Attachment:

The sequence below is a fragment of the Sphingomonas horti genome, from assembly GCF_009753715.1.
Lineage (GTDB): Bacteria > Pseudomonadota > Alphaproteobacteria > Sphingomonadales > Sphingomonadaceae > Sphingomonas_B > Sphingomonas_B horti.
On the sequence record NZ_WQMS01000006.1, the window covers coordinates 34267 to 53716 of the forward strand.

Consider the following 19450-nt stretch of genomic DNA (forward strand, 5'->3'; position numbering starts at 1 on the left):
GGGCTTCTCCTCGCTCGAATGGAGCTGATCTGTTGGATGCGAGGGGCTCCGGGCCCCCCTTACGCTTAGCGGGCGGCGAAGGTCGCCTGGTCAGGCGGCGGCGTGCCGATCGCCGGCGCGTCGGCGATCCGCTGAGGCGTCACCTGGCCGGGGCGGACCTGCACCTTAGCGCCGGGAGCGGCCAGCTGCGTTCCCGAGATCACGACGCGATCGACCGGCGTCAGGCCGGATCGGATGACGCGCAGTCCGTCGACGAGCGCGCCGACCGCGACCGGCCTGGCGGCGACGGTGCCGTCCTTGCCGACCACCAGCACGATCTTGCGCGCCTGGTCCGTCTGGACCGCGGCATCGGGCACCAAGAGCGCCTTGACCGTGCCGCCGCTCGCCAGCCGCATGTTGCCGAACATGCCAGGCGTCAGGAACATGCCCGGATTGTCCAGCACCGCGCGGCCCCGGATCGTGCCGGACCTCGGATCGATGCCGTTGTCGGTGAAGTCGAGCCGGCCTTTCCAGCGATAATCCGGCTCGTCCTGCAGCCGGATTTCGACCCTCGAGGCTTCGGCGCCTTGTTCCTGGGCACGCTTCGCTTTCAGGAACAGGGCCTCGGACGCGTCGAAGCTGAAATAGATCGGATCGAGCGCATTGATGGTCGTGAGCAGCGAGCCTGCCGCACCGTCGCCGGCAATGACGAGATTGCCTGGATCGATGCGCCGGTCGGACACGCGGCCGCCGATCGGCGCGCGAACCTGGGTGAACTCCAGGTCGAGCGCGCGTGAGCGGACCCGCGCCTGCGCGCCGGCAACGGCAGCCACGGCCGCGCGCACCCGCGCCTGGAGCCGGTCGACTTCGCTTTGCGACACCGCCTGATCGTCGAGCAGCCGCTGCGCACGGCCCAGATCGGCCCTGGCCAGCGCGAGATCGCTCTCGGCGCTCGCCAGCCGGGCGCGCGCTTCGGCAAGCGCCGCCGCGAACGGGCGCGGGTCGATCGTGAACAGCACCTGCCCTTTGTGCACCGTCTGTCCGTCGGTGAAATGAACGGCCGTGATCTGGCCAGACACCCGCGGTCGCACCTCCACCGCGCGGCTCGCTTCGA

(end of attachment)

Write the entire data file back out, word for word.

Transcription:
The sequence below is a fragment of the Sphingomonas horti genome, from assembly GCF_009753715.1.
Lineage (GTDB): Bacteria > Pseudomonadota > Alphaproteobacteria > Sphingomonadales > Sphingomonadaceae > Sphingomonas_B > Sphingomonas_B horti.
On the sequence record NZ_WQMS01000006.1, the window covers coordinates 34267 to 53716 of the forward strand.

Consider the following 19450-nt stretch of genomic DNA (forward strand, 5'->3'; position numbering starts at 1 on the left):
GGGCTTCTCCTCGCTCGAATGGAGCTGATCTGTTGGATGCGAGGGGCTCCGGGCCCCCCTTACGCTTAGCGGGCGGCGAAGGTCGCCTGGTCAGGCGGCGGCGTGCCGATCGCCGGCGCGTCGGCGATCCGCTGAGGCGTCACCTGGCCGGGGCGGACCTGCACCTTAGCGCCGGGAGCGGCCAGCTGCGTTCCCGAGATCACGACGCGATCGACCGGCGTCAGGCCGGATCGGATGACGCGCAGTCCGTCGACGAGCGCGCCGACCGCGACCGGCCTGGCGGCGACGGTGCCGTCCTTGCCGACCACCAGCACGATCTTGCGCGCCTGGTCCGTCTGGACCGCGGCATCGGGCACCAAGAGCGCCTTGACCGTGCCGCCGCTCGCCAGCCGCATGTTGCCGAACATGCCAGGCGTCAGGAACATGCCCGGATTGTCCAGCACCGCGCGGCCCCGGATCGTGCCGGACCTCGGATCGATGCCGTTGTCGGTGAAGTCGAGCCGGCCTTTCCAGCGATAATCCGGCTCGTCCTGCAGCCGGATTTCGACCCTCGAGGCTTCGGCGCCTTGTTCCTGGGCACGCTTCGCTTTCAGGAACAGGGCCTCGGACGCGTCGAAGCTGAAATAGATCGGATCGAGCGCATTGATGGTCGTGAGCAGCGAGCCTGCCGCACCGTCGCCGGCAATGACGAGATTGCCTGGATCGATGCGCCGGTCGGACACGCGGCCGCCGATCGGCGCGCGAACCTGGGTGAACTCCAGGTCGAGCGCGCGTGAGCGGACCCGCGCCTGCGCGCCGGCAACGGCAGCCACGGCCGCGCGCACCCGCGCCTGGAGCCGGTCGACTTCGCTTTGCGACACCGCCTGATCGTCGAGCAGCCGCTGCGCACGGCCCAGATCGGCCCTGGCCAGCGCGAGATCGCTCTCGGCGCTCGCCAGCCGGGCGCGCGCTTCGGCAAGCGCCGCCGCGAACGGGCGCGGGTCGATCGTGAACAGCACCTGCCCTTTGTGCACCGTCTGTCCGTCGGTGAAATGAACGGCCGTGATCTGGCCAGACACCCGCGGTCGCACCTCCACCGCGCGGCTCGCTTCGA